I’ve got nothing.
I’ve pretty much got nothing to say or to rant about or to be excited about. I’m kinda tired of sitting around my dust-filled, people-filled, pet-filled home, but I’m happy my family and extended family are healthy — and my summer clothes seem to still fit. Other than that, my blahs have gotten severe enough that I wonder if I should even bother with this blog anymore. I mean, if a writer makes a
poo post, but no one clicks, does it make a difference?
Actually, I guess as long as I’m typing, I do have something to say. Just this one little thing: It’s OK.
It’s OK to feel exhausted. It’s OK to feel sad. It’s OK to feel unsure and angry and depressed.
It’s OK to feel unmotivated.
That last one was mostly for me. Everything seems so lacking in purpose these days, even taking a shower seems like such a waste of time. And water.
When I scroll through social media — which I’m not sure why I bother with because I’m not a popular Pomeranian or spunky Corgi with bazillions of followers — I don’t relate to the people who are learning new languages and taking up woodworking*. I kinda want to punch them. I do, however, like the posts that say living through an actual crisis quarantine is taxing and that we should cut ourselves slack. A lot of it. I also really like the cute puppy pics.
The other day I decided that along with the other quasi cleaning I’ve been up to that I’d tackle the ol’ email inbox and that really bitch-slapped me into a funk. I stumbled across all these back-and-forths relating to a high-school mural project and a basketball fundraiser and catering quotes for a party that never truly made it into the planning stages. They date back to early March, another lifetime.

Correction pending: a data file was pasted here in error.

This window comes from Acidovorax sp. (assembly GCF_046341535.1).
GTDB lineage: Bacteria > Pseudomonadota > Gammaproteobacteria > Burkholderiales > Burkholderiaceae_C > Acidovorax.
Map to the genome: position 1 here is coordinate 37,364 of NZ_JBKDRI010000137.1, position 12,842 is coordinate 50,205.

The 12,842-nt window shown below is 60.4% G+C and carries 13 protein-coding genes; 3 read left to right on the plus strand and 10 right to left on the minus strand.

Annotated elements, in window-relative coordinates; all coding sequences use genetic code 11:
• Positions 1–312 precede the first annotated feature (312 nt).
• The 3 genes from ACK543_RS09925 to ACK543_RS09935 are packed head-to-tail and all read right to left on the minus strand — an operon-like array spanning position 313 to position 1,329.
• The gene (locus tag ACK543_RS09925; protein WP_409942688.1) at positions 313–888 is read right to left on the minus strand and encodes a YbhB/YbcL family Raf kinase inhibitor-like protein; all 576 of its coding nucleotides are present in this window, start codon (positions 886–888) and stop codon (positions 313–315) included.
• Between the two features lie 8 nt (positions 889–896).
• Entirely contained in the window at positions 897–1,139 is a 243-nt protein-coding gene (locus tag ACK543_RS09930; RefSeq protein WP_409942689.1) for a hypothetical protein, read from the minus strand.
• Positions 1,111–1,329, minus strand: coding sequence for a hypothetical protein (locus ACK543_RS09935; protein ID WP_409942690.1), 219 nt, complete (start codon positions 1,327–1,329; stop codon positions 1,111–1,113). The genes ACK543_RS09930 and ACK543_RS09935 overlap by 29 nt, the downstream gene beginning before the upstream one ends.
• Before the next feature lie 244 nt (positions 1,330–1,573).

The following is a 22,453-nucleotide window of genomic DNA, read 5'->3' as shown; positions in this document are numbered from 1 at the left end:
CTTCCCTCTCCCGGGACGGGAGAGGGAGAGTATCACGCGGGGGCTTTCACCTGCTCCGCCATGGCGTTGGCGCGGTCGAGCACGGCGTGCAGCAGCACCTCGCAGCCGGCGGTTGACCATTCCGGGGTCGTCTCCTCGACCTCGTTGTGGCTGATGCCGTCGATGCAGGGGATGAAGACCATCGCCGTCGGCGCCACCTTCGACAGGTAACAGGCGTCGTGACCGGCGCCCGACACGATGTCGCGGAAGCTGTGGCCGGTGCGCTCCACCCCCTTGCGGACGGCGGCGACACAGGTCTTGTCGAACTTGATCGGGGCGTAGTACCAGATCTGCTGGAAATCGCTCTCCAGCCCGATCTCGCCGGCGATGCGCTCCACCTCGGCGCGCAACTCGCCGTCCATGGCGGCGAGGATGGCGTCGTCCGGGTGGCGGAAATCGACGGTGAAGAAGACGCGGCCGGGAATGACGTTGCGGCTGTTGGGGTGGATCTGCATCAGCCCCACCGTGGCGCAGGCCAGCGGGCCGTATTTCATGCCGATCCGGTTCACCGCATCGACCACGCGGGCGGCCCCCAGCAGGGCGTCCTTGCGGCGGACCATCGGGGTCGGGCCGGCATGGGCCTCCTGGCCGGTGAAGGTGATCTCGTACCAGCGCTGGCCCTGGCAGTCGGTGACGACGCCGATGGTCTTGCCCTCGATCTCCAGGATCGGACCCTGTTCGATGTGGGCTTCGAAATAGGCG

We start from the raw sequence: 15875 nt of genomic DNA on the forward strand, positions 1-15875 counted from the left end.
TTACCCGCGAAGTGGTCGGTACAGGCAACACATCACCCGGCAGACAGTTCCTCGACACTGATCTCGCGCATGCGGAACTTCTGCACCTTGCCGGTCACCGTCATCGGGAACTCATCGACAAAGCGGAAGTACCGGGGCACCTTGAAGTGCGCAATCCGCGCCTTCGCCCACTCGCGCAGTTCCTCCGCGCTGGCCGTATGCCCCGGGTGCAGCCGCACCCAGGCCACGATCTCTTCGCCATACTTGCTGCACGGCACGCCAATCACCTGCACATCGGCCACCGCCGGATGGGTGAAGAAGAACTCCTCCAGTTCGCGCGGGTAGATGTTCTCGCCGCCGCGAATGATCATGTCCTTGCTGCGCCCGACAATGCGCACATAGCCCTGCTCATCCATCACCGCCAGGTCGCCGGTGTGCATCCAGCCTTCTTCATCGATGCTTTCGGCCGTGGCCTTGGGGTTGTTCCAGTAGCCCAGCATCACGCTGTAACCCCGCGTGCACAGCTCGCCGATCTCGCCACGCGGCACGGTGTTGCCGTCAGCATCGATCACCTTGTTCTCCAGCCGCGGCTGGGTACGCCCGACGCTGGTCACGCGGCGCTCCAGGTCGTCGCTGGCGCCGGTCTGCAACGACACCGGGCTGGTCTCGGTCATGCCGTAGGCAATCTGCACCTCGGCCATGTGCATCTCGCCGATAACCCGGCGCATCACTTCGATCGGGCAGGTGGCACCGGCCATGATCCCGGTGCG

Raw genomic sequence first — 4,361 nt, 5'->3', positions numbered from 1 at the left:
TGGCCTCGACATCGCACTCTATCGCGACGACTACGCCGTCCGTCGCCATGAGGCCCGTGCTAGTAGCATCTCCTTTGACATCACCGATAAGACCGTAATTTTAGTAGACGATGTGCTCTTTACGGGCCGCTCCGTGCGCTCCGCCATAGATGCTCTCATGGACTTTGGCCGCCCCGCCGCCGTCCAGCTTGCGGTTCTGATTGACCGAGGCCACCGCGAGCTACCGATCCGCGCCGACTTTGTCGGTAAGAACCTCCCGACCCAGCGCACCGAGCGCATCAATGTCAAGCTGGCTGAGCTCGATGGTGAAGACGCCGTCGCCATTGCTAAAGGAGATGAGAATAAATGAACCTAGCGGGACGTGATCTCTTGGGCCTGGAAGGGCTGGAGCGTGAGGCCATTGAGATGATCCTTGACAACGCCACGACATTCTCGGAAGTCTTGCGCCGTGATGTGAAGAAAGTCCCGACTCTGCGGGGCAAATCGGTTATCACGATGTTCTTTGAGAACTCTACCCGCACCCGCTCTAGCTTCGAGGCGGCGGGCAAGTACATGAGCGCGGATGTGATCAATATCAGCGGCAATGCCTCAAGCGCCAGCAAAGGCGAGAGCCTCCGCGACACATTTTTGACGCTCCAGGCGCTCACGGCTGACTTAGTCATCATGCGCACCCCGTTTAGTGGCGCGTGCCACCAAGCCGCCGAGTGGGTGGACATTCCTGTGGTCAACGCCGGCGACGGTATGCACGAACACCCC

All of us are mourning the loss of a “normal” life, so much so that I actually miss racking up 100 miles on my car every week with all the school and sports shuttling. It will definitely be nice when we can look back on the coronavirus like we do now when reading about the oh-so-long-ago Spanish flu.
But who knows when that will be.
In the meantime, we’re all coping in our own ways. We’re doing what we can to make this experience less sucky and using our personal gifts to make the world better. Chefs are feeding front-line healthcare workers; entertainers are hosting fundraisers; kids are chalking messages of hope and thanks on their driveways; writers are trying to offer a diversion from the madness, maybe even spark a little laugh.
We live in the desert, the most inhospitable of places**. If we can get through summer after summer of melt-your-contacts-right-onto-your-eyeballs temperatures, we will get through this. And hopefully with more empathy and grace and vigilance than before.
*I will admit to making the obligatory loaf of sourdough bread, but I was gifted with starter *AND* I bake all the time anyway regardless of whether or not we’re under a stay-at-home order.
**Even worse than Costco on a Friday *before* the quarantine.